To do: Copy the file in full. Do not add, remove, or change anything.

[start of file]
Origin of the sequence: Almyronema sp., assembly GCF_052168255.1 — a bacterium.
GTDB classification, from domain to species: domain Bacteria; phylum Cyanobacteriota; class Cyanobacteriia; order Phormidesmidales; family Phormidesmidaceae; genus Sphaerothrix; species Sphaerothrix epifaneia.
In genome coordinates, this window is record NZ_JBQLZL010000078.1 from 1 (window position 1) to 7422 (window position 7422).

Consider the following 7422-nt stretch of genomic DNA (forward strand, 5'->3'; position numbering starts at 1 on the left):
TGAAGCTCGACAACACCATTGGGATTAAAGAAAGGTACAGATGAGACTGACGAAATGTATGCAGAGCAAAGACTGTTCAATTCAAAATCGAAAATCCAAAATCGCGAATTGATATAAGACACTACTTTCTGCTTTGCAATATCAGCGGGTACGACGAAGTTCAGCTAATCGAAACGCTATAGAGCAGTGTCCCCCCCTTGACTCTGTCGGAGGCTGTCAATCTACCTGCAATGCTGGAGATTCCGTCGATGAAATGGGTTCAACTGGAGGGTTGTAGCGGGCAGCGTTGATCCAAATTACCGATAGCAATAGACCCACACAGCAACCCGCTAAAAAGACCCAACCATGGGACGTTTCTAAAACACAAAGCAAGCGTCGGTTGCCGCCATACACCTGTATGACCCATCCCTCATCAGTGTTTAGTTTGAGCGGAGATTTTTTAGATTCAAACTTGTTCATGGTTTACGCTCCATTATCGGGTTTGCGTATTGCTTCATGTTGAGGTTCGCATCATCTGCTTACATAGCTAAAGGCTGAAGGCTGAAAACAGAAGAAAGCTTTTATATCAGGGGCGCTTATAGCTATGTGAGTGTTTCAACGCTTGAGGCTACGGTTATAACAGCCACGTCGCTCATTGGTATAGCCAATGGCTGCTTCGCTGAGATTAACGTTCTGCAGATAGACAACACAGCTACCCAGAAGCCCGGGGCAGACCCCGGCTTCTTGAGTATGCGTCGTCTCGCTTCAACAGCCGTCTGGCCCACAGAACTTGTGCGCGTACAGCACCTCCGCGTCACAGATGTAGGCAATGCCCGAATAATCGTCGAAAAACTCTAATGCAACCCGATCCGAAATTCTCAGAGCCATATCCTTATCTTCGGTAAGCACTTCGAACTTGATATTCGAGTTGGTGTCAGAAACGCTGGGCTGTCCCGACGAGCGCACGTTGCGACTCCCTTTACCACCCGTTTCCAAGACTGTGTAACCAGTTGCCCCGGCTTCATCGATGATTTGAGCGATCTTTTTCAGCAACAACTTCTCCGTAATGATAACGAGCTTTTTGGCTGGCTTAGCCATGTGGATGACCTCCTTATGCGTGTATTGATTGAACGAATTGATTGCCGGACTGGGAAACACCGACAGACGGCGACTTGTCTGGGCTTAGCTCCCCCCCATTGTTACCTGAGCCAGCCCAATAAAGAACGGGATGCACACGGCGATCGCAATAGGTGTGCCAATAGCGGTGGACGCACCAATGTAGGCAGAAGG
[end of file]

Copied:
Origin of the sequence: Almyronema sp., assembly GCF_052168255.1 — a bacterium.
GTDB classification, from domain to species: domain Bacteria; phylum Cyanobacteriota; class Cyanobacteriia; order Phormidesmidales; family Phormidesmidaceae; genus Sphaerothrix; species Sphaerothrix epifaneia.
In genome coordinates, this window is record NZ_JBQLZL010000078.1 from 1 (window position 1) to 7422 (window position 7422).

Consider the following 7422-nt stretch of genomic DNA (forward strand, 5'->3'; position numbering starts at 1 on the left):
TGAAGCTCGACAACACCATTGGGATTAAAGAAAGGTACAGATGAGACTGACGAAATGTATGCAGAGCAAAGACTGTTCAATTCAAAATCGAAAATCCAAAATCGCGAATTGATATAAGACACTACTTTCTGCTTTGCAATATCAGCGGGTACGACGAAGTTCAGCTAATCGAAACGCTATAGAGCAGTGTCCCCCCCTTGACTCTGTCGGAGGCTGTCAATCTACCTGCAATGCTGGAGATTCCGTCGATGAAATGGGTTCAACTGGAGGGTTGTAGCGGGCAGCGTTGATCCAAATTACCGATAGCAATAGACCCACACAGCAACCCGCTAAAAAGACCCAACCATGGGACGTTTCTAAAACACAAAGCAAGCGTCGGTTGCCGCCATACACCTGTATGACCCATCCCTCATCAGTGTTTAGTTTGAGCGGAGATTTTTTAGATTCAAACTTGTTCATGGTTTACGCTCCATTATCGGGTTTGCGTATTGCTTCATGTTGAGGTTCGCATCATCTGCTTACATAGCTAAAGGCTGAAGGCTGAAAACAGAAGAAAGCTTTTATATCAGGGGCGCTTATAGCTATGTGAGTGTTTCAACGCTTGAGGCTACGGTTATAACAGCCACGTCGCTCATTGGTATAGCCAATGGCTGCTTCGCTGAGATTAACGTTCTGCAGATAGACAACACAGCTACCCAGAAGCCCGGGGCAGACCCCGGCTTCTTGAGTATGCGTCGTCTCGCTTCAACAGCCGTCTGGCCCACAGAACTTGTGCGCGTACAGCACCTCCGCGTCACAGATGTAGGCAATGCCCGAATAATCGTCGAAAAACTCTAATGCAACCCGATCCGAAATTCTCAGAGCCATATCCTTATCTTCGGTAAGCACTTCGAACTTGATATTCGAGTTGGTGTCAGAAACGCTGGGCTGTCCCGACGAGCGCACGTTGCGACTCCCTTTACCACCCGTTTCCAAGACTGTGTAACCAGTTGCCCCGGCTTCATCGATGATTTGAGCGATCTTTTTCAGCAACAACTTCTCCGTAATGATAACGAGCTTTTTGGCTGGCTTAGCCATGTGGATGACCTCCTTATGCGTGTATTGATTGAACGAATTGATTGCCGGACTGGGAAACACCGACAGACGGCGACTTGTCTGGGCTTAGCTCCCCCCCATTGTTACCTGAGCCAGCCCAATAAAGAACGGGATGCACACGGCGATCGCAATAGGTGTGCCAATAGCGGTGGACGCACCAATGTAGGCAGAAGG